By Jim Scanlon
Tuesday November 18, 1997
After trying vainly to proceed with the construction of a two sewage treatment pond system (AIWPS) that would go "somewhere" and be operated "somehow" operated jointly with the French Ranch subdivision, the three person majority of the Board of Trustees of the Lagunitas School District ordered their attorney to meet with the developer and work something out.
While it was not explicitly stated, it was clear that the impediment to the joint sewage plan was the formation of a viable Community Service District to run the system with a limit on the District's cost. Rather than thank the opponents of an agreement which would have created big time problems, and backing out, Trustees, came up with an "amendment" which seems certain prolong the agony.
The new "amendment" eliminates the Community Service District and eliminates the sewage ponds-well maybe it eliminates the sewage ponds-and calls for the construction of two separate but equal sand filter sewage treatment systems back to back on property to be donated to the school "sometime" and placed "somewhere." The school would be spared using some of its land for other uses, and would allegedly save in operational costs.
Although the meeting started out on a feel-good note with a number of humorous tributes being made to Brian Dodd on his last meeting (well, maybe his last meeting) after 20 years of service to the school, that mood soon faded to be replaced by trustee hostility to the numerous opponents of the Board's policy on the joint sewage development. The vote on the amendment was put off a week for tweeking, so Dodd will be able to vote to pass it a week before his term expires.
All three of the majority trustees joined with a few supporters in attacking the motivation and integrity of opponents. Using similar words, all three stated that opposition to the school's plans was intended solely to stop the French Ranch Development.
Although never explicitly stated in public, the trustees have worried about being sued by the developer if they back out of the joint agreement. However the threat of a lawsuit from opponents, did not seem to bother Board President Steve Charrier, who hurled a challenge to Board critic Mark Warner whose lawyer sent a five page critique of the Siamese Twin sand filter agreement. After agreeing to a one week delay Charrier, alluding to eventual passage of the amendment, said clearly and defiantly, "Then sue us Mark Warner, sue us!
The delay of one week, allows Dodd, whose term expires November 30 to vote with Charrier and Jeanne Marlow on the contract. Trustee Richard Sloan has been the lone dissenter from the beginning.
Adding to the tone of crisis, the District's attorney Susan Reed lost her composure on being questioned by Jean Berensmeier, and spoke in a progressively more and more confused, excited manner for several minutes finishing her remarks with a tribute to the Trustees.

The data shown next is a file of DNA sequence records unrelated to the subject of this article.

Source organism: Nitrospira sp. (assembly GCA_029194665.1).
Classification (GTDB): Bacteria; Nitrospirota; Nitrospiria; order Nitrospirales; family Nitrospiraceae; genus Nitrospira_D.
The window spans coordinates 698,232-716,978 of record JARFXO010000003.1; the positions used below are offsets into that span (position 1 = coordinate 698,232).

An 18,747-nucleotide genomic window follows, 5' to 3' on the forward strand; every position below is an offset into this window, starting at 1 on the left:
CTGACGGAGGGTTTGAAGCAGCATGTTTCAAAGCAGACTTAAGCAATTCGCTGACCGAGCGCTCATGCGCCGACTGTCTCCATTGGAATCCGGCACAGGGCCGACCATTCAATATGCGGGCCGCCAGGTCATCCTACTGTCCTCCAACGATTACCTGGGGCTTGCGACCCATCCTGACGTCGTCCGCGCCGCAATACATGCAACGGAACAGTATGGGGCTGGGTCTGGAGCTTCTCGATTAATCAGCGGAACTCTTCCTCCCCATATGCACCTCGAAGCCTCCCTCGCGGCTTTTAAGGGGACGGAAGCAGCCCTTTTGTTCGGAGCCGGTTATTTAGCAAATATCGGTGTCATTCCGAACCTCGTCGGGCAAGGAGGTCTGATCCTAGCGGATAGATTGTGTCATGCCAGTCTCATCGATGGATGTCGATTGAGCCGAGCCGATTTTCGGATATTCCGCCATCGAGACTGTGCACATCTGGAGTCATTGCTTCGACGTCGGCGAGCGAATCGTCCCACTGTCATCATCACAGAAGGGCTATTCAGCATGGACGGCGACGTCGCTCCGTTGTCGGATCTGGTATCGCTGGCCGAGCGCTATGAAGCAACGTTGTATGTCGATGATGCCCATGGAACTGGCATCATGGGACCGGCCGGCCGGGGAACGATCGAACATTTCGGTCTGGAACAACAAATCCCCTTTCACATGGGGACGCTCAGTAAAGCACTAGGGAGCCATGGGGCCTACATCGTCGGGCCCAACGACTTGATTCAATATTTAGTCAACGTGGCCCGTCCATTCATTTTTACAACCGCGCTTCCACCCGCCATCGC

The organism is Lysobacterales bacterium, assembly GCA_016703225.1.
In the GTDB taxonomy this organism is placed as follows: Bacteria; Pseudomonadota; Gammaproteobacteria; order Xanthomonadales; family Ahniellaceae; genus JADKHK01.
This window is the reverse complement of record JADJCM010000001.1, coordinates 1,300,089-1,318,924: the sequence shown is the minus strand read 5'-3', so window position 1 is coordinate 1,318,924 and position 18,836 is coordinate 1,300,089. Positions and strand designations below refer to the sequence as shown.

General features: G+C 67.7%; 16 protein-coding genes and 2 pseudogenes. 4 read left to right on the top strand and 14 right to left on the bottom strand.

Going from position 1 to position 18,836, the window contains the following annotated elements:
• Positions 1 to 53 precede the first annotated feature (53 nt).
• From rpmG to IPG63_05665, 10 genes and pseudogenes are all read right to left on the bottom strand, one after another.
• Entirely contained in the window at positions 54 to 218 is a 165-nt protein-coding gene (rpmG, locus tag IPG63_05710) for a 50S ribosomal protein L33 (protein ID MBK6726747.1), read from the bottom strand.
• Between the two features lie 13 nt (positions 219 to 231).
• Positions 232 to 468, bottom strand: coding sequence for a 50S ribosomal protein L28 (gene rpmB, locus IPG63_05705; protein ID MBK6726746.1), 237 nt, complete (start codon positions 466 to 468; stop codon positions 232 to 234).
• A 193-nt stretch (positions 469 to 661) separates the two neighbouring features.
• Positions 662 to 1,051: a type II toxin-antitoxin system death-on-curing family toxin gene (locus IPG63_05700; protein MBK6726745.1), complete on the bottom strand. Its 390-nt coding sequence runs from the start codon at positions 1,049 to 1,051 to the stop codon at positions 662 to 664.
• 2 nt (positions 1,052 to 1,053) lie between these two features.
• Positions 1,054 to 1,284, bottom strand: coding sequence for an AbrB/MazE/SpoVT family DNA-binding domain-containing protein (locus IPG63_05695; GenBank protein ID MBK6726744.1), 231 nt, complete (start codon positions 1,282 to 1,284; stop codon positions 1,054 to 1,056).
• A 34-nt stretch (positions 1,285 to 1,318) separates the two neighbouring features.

One couldn't help sympathize with Reed who was given what would seem to be the impossible task of pleasing the developer, the Board and opponents, in an "amendment" to an agreement which was gutted and completely renovated. Normally, board members of governing bodies negotiate agreements and the attorneys work out the details in a rigid document called a contract. In this case, this Board has consistently left important details unresolved, to be worked out later.
The "amendment" she presented had a large number of contingencies that made it hard to understand. The haste of the Board to "agree to something, even if it is wrong" didn't help, nor did a few obvious typographical errors. It bothered some people in the audience that the agreement was presented to the board on stationary from the developer's law firm.
Trustee Richard Sloan, the sole opponent of the joint sewage plan, was quoted (after the meeting) in the Point Reyes Light criticizing Reed. "The developer has two lawyers representing him, the Board has none."
AIWPS Is Not Yet Dead!
AIWPS Is Not Yet Dead!
November 25, 1997
It was a cold and stormy night when the Lagunitas School District Board of Trustees voted 3-1 to approve an amendment to the July 1997 agreement to jointly build a sewage treatment facility. Brian Dodd, the Trustee most responsible for the unusual joint agreement with the developer, seconded the motion and voted with two other Trustees at his last appearance as a Trustee (his term expires with the next Board Meeting December 2). The two newly elected Trustees, Reed Stockton and Thelma Weiss will be seated next week.